To you parents of young children, may I share with you some sage advice from President Spencer W. Kimball. Said he: “It would be a fine thing if … parents would have in every bedroom in their house a picture of the temple so [their children] from the time [they are] infant[s] could look at the picture every day [until] it becomes a part of [their lives]. When [they reach] the age that [they need] to make [the] very important decision [concerning going to the temple], it will have already been made.” Our children sing in Primary: I love to see the temple. I’ll go inside someday. I’ll cov’nant with my Father; I’ll promise to obey. I plead with you to teach your children of the temple’s importance. The world can be a challenging and difficult place in which to live. We are often surrounded by that which would drag us down. As you and I go to the holy houses of God, as we remember the covenants we make within, we will be more able to bear every trial and to overcome each temptation. In this sacred sanctuary we will find peace; we will be renewed and fortified.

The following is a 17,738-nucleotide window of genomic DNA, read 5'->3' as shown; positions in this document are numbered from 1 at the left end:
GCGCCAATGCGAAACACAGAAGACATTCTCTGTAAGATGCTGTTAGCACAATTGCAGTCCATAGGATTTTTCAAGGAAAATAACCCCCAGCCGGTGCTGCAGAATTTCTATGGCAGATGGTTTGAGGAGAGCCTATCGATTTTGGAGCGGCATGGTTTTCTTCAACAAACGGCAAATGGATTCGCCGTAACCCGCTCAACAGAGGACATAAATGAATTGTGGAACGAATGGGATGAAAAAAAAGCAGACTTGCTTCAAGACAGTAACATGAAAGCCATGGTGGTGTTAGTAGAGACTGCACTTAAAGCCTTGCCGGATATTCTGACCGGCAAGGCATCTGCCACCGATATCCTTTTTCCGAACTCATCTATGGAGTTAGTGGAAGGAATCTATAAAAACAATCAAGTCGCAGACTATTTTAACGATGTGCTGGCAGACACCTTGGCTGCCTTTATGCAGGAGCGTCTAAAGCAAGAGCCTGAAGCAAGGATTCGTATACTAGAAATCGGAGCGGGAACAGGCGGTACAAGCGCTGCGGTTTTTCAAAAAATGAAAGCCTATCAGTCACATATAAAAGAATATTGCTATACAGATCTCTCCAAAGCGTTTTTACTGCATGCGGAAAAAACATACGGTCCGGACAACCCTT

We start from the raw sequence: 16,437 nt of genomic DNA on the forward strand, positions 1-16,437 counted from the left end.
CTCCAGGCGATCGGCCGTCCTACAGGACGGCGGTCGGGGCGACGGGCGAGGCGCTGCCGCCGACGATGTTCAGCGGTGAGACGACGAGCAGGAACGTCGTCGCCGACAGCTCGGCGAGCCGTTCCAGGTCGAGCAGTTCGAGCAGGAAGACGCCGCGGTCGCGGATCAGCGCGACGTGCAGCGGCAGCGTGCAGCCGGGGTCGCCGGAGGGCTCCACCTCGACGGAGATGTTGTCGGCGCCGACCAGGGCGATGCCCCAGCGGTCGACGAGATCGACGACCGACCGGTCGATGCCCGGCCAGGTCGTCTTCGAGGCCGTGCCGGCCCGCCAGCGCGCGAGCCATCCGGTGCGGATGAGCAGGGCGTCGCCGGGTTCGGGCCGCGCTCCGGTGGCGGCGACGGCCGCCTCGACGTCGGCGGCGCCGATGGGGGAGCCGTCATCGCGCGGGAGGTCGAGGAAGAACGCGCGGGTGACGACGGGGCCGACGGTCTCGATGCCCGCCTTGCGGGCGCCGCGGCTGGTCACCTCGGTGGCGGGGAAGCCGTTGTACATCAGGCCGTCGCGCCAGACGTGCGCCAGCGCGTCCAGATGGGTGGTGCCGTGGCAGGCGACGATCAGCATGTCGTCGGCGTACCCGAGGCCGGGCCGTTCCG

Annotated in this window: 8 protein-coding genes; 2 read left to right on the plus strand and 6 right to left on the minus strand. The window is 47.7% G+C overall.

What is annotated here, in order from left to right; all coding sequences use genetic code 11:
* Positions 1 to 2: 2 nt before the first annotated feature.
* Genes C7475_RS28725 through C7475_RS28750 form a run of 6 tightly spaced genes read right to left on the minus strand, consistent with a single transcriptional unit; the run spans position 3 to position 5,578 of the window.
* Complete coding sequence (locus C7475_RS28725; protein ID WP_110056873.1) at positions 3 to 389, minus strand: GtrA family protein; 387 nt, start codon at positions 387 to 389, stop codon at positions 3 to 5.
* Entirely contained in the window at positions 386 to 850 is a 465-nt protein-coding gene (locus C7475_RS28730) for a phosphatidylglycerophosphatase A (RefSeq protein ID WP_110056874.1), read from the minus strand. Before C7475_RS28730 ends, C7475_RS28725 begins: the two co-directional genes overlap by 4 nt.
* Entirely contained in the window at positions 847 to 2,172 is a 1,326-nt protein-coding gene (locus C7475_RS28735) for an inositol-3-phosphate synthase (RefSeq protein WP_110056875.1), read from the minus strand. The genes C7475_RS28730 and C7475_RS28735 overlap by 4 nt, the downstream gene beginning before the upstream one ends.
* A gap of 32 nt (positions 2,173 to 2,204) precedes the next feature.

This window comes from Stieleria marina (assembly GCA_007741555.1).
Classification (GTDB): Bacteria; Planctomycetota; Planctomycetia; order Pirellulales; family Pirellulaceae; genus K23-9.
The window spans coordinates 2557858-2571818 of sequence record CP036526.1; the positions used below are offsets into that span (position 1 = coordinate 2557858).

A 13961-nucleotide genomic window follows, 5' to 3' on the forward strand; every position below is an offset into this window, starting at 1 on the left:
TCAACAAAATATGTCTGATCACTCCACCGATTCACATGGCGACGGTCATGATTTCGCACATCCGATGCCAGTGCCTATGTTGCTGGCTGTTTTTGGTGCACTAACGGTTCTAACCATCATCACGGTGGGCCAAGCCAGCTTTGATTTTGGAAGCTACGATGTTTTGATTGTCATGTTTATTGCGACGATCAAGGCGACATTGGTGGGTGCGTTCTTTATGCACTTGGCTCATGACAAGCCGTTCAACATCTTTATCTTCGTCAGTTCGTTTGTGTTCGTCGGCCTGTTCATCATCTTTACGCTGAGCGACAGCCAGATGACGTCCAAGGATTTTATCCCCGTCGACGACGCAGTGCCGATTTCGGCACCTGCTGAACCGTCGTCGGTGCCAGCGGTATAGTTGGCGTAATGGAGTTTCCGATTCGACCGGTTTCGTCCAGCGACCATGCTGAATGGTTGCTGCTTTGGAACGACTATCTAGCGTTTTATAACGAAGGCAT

Just over a year ago, I was interviewed by the Church News prior to my birthday. At the conclusion of the interview, the reporter asked what I would consider the ideal gift that members worldwide could give to me. I replied, “Find someone who is having a hard time or is ill or lonely, and do something for him or her.” I was overwhelmed when this year for my birthday I received hundreds of cards and letters from members of the Church around the world telling me how they had fulfilled that birthday wish. The acts of service ranged from assembling humanitarian kits to doing yard work. Dozens and dozens of Primaries challenged the children to provide service, and then those acts of service were recorded and sent to me. I must say that the methods for recording them were creative. Many came in the form of pages put together into various shapes and sizes of books. Some contained cards or pictures drawn or colored by the children. One very creative Primary sent a large jar containing hundreds of what they called “warm fuzzies,” each one representing an act of service performed during the year by one of the children in the Primary. I can only imagine the happiness these children experienced as they told of their service and then placed a “warm fuzzy” in the jar. I share with you just a few of the countless notes contained in the many gifts I received.